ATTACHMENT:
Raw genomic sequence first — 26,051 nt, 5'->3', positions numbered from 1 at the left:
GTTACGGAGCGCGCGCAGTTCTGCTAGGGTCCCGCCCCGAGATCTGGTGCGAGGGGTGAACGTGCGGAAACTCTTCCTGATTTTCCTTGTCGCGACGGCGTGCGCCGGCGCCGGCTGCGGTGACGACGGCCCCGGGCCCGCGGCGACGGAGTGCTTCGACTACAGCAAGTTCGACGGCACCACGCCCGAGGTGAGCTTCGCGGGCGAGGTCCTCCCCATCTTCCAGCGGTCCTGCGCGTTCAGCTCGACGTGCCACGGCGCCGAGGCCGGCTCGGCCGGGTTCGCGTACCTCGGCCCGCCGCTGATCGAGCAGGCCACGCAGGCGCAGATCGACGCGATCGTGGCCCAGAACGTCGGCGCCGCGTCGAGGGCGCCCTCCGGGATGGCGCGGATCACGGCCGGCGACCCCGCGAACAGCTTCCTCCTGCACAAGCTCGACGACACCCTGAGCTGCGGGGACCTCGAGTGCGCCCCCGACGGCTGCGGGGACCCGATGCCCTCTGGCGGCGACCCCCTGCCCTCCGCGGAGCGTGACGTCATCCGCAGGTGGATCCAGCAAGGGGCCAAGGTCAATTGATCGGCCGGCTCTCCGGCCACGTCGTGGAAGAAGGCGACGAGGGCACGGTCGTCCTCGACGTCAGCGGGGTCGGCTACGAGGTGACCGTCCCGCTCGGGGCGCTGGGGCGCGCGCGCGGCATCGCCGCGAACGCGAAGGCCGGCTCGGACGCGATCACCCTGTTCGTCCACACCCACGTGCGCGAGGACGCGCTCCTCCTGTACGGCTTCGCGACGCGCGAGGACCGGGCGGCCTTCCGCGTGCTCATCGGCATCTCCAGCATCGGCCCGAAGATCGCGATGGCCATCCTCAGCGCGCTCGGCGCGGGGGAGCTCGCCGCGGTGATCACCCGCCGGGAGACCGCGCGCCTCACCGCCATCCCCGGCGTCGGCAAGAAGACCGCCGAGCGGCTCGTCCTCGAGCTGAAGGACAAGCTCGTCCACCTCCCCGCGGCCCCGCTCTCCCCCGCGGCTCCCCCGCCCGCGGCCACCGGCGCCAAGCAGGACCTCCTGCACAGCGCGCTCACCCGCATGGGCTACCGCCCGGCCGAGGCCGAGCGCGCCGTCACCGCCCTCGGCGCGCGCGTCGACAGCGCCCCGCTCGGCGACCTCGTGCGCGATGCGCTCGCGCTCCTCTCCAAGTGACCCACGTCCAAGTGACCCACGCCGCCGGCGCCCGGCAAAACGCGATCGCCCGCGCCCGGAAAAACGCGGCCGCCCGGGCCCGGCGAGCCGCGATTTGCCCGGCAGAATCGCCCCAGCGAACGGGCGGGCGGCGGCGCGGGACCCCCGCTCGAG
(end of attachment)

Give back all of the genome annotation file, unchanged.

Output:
Raw genomic sequence first — 26,051 nt, 5'->3', positions numbered from 1 at the left:
GTTACGGAGCGCGCGCAGTTCTGCTAGGGTCCCGCCCCGAGATCTGGTGCGAGGGGTGAACGTGCGGAAACTCTTCCTGATTTTCCTTGTCGCGACGGCGTGCGCCGGCGCCGGCTGCGGTGACGACGGCCCCGGGCCCGCGGCGACGGAGTGCTTCGACTACAGCAAGTTCGACGGCACCACGCCCGAGGTGAGCTTCGCGGGCGAGGTCCTCCCCATCTTCCAGCGGTCCTGCGCGTTCAGCTCGACGTGCCACGGCGCCGAGGCCGGCTCGGCCGGGTTCGCGTACCTCGGCCCGCCGCTGATCGAGCAGGCCACGCAGGCGCAGATCGACGCGATCGTGGCCCAGAACGTCGGCGCCGCGTCGAGGGCGCCCTCCGGGATGGCGCGGATCACGGCCGGCGACCCCGCGAACAGCTTCCTCCTGCACAAGCTCGACGACACCCTGAGCTGCGGGGACCTCGAGTGCGCCCCCGACGGCTGCGGGGACCCGATGCCCTCTGGCGGCGACCCCCTGCCCTCCGCGGAGCGTGACGTCATCCGCAGGTGGATCCAGCAAGGGGCCAAGGTCAATTGATCGGCCGGCTCTCCGGCCACGTCGTGGAAGAAGGCGACGAGGGCACGGTCGTCCTCGACGTCAGCGGGGTCGGCTACGAGGTGACCGTCCCGCTCGGGGCGCTGGGGCGCGCGCGCGGCATCGCCGCGAACGCGAAGGCCGGCTCGGACGCGATCACCCTGTTCGTCCACACCCACGTGCGCGAGGACGCGCTCCTCCTGTACGGCTTCGCGACGCGCGAGGACCGGGCGGCCTTCCGCGTGCTCATCGGCATCTCCAGCATCGGCCCGAAGATCGCGATGGCCATCCTCAGCGCGCTCGGCGCGGGGGAGCTCGCCGCGGTGATCACCCGCCGGGAGACCGCGCGCCTCACCGCCATCCCCGGCGTCGGCAAGAAGACCGCCGAGCGGCTCGTCCTCGAGCTGAAGGACAAGCTCGTCCACCTCCCCGCGGCCCCGCTCTCCCCCGCGGCTCCCCCGCCCGCGGCCACCGGCGCCAAGCAGGACCTCCTGCACAGCGCGCTCACCCGCATGGGCTACCGCCCGGCCGAGGCCGAGCGCGCCGTCACCGCCCTCGGCGCGCGCGTCGACAGCGCCCCGCTCGGCGACCTCGTGCGCGATGCGCTCGCGCTCCTCTCCAAGTGACCCACGTCCAAGTGACCCACGCCGCCGGCGCCCGGCAAAACGCGATCGCCCGCGCCCGGAAAAACGCGGCCGCCCGGGCCCGGCGAGCCGCGATTTGCCCGGCAGAATCGCCCCAGCGAACGGGCGGGCGGCGGCGCGGGACCCCCGCTCGAG